After watching a stream where Matt Stauffer and Derick Rethans (the creator of Xdebug) discussed setting up Xdebug with Visual Studio Code, I decided it might be helpful to write a post on setting up Xdebug with PhpStorm, specifically if you’re running Laravel Valet.
This is both for myself for future reference, and for anyone who stumbles upon this post and finds it helpful. Without further ado, let’s get into it.
I’m sure no one is surprised when I was wrong yesterday when I made my predictions about Apple’s new silicon transition. We don’t know anything about what’s going to be the first Mac to receive an Apple Silicon chip, and what I did predict - that there would be no compatibility layer for original apps, was clearly wrong.
Hilariously, Apple showed today that its new computers are going to be capable of doing much better, and I suspect we’ll be quite surprised when we actually see the new devices hit the market later this year (they did promise by the end of the year).
I also wonder about the future of macOS, especially given the new design of macOS and the fact that we’ll be able to run iOS and iPadOS apps on the Mac. Maybe down the line, when this transition is all over, we’ll have an Apple OS instead, capable of running whatever we want.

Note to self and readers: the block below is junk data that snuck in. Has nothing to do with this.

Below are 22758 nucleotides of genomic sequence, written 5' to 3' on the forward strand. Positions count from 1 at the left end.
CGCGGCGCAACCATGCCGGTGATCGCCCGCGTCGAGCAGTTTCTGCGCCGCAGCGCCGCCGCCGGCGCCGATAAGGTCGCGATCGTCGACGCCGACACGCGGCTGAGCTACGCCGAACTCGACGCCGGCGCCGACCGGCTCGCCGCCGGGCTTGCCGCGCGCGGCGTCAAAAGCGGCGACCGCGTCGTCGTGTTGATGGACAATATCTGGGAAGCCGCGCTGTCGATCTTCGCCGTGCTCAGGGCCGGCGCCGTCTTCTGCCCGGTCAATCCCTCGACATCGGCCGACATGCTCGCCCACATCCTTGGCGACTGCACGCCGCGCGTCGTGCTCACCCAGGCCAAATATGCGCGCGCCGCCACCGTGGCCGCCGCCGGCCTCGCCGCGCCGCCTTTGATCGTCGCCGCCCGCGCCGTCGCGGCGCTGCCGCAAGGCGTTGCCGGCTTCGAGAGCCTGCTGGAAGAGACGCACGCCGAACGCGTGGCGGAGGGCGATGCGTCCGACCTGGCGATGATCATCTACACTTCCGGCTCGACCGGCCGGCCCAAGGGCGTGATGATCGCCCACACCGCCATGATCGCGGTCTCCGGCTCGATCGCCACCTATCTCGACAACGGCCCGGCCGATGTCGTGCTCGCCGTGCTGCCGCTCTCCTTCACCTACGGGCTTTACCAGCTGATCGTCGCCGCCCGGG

I’m sure we’ll hear more about this throughout the week, but colour me impressed.
If rumours are to be believed, tomorrow during WWDC, Apple’s annual developer keynote, the company will announce a transition from Intel-powered laptops and desktops to new proprietary chips of their own making.
This should increase performance on these devices (over the equivalent Intel counterpart), as well as allow for the laptop lineup to last longer.
I am making the following predictions here (I’m sure we’ll be laughing at some of these tomorrow, but hey):
- First laptop to use ARM will be the MacBook Air
- First desktop to use ARM will be the iMac
- MacBooks will last 50% longer (so the Air would last 15 hours on a single battery charge on ARM)
- No compatibility layer for Intel apps, meaning that all apps would need to be updated for the new architecture
- First available ARM devices coming in the next three months
Over the past few years, I’ve had the displeasure of dealing with various cases of data loss (sometimes accidental, sometimes intentional) that was no big deal because I had backups in place. On the Mac, I’ve been using Time Machine for years, but on Windows my backup system has been a little shaky.
That’s what I’ve been figuring out the past few weeks, and in this post I’d like to discuss my backup strategies.
As far as I’m concerned, there’s three levels of backups. I’ve also included a so-called level zero, where you have no backup. Let’s take you through these scenarios in case your primary storage drive starts failing. (This is a level system of my own making.)
The idea here is that your machine works, except for your hard drive or SSD, which won’t work any longer. Let’s say it doesn’t even get detected any more. This is a common scenario.